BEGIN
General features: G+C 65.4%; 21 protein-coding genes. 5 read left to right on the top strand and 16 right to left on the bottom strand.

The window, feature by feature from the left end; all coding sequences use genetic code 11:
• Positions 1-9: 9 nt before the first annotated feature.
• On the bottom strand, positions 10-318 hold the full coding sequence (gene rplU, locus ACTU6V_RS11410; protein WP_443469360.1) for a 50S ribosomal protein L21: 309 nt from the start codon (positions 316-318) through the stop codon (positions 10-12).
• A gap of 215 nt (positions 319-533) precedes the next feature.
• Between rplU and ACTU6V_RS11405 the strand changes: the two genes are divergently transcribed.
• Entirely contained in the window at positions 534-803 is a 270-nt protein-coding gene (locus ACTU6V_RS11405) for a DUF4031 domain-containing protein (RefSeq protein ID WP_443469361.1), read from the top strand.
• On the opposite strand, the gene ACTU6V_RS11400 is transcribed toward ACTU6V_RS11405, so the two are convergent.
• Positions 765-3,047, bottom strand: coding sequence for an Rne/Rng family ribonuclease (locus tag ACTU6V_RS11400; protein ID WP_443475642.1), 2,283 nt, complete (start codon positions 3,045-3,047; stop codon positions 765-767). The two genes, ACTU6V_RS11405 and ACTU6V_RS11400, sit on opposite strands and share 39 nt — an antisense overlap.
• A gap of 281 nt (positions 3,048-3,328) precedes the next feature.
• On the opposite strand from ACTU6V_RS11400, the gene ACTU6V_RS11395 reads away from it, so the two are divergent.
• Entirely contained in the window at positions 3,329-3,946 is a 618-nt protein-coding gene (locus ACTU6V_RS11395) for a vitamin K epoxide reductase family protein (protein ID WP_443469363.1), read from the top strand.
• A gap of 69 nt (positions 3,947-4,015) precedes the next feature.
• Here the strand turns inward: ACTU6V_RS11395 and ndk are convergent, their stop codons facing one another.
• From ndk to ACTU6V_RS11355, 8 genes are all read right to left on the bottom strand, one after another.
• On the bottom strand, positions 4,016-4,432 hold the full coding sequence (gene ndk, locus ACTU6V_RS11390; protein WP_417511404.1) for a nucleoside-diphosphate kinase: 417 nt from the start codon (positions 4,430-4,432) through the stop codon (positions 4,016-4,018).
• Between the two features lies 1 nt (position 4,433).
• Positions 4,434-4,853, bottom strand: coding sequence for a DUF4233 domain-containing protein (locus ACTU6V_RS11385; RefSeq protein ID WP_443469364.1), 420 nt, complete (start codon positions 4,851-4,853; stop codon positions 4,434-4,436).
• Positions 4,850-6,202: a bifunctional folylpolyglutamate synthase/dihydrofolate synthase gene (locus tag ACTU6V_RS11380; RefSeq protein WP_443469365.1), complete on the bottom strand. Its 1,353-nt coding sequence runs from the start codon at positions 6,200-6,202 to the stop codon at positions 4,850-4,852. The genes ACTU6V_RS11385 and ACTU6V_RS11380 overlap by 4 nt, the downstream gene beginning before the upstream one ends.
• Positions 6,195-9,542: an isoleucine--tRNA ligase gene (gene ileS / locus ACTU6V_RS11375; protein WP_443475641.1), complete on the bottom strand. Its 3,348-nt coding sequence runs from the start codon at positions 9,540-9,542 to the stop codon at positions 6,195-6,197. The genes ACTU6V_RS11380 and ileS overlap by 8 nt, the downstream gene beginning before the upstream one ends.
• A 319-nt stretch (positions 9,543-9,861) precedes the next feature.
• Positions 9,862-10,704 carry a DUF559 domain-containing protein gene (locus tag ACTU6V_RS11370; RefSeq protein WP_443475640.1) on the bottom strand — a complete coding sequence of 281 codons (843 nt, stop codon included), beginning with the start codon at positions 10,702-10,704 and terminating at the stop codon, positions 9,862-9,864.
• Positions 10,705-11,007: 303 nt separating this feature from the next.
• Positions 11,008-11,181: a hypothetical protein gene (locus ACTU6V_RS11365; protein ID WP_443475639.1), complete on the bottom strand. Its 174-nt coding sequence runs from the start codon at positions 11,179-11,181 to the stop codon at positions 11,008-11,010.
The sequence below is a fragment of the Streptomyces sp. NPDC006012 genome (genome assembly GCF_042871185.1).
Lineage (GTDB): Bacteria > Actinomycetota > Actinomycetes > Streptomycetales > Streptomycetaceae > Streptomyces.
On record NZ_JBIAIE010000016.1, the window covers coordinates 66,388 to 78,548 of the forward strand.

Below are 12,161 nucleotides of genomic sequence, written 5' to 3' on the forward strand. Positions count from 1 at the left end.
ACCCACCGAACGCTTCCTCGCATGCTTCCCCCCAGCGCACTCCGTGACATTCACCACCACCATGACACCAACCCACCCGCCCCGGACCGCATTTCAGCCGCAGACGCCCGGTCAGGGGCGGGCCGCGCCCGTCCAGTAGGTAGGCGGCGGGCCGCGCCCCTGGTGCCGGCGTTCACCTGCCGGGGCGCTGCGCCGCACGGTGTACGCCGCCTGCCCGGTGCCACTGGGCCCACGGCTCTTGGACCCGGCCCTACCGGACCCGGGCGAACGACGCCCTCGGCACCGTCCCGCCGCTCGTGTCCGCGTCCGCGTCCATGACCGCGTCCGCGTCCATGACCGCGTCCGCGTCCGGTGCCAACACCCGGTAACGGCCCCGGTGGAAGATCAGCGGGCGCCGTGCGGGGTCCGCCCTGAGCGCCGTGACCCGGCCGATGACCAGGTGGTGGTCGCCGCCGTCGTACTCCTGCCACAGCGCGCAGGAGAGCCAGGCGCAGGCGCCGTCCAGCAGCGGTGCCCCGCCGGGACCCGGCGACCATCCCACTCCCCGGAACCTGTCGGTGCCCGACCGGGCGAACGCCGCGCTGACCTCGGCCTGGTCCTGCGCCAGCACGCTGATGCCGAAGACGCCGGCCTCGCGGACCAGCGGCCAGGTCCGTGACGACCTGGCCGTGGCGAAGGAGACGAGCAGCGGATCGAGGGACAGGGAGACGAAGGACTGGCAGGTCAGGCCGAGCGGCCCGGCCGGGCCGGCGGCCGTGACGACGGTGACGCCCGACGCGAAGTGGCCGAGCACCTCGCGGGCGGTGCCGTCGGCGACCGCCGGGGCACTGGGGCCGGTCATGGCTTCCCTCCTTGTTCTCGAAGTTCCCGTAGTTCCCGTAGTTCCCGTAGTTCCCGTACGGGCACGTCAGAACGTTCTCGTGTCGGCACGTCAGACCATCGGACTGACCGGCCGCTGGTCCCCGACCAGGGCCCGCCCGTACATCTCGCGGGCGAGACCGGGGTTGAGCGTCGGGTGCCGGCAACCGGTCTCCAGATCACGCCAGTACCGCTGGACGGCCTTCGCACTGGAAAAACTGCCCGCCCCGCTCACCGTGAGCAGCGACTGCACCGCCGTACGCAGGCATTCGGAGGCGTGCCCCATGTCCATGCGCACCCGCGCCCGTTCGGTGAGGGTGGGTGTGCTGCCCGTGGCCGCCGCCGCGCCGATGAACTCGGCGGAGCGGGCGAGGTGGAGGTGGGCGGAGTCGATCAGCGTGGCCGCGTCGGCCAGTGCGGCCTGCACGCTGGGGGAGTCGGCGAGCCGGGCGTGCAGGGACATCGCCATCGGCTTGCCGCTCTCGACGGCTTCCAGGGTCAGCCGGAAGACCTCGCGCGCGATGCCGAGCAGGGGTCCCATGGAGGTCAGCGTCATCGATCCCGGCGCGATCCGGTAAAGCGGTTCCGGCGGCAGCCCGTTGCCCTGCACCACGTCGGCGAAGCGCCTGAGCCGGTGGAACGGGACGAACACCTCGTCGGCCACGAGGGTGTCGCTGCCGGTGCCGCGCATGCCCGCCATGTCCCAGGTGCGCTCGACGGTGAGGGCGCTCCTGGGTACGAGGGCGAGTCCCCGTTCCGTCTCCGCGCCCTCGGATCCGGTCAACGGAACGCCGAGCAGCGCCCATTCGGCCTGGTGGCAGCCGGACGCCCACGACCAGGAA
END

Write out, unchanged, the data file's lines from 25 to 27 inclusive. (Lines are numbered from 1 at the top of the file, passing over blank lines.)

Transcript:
The sequence below is a fragment of the Streptomyces sp. NPDC006012 genome (genome assembly GCF_042871185.1).
Lineage (GTDB): Bacteria > Actinomycetota > Actinomycetes > Streptomycetales > Streptomycetaceae > Streptomyces.
On record NZ_JBIAIE010000016.1, the window covers coordinates 66,388 to 78,548 of the forward strand.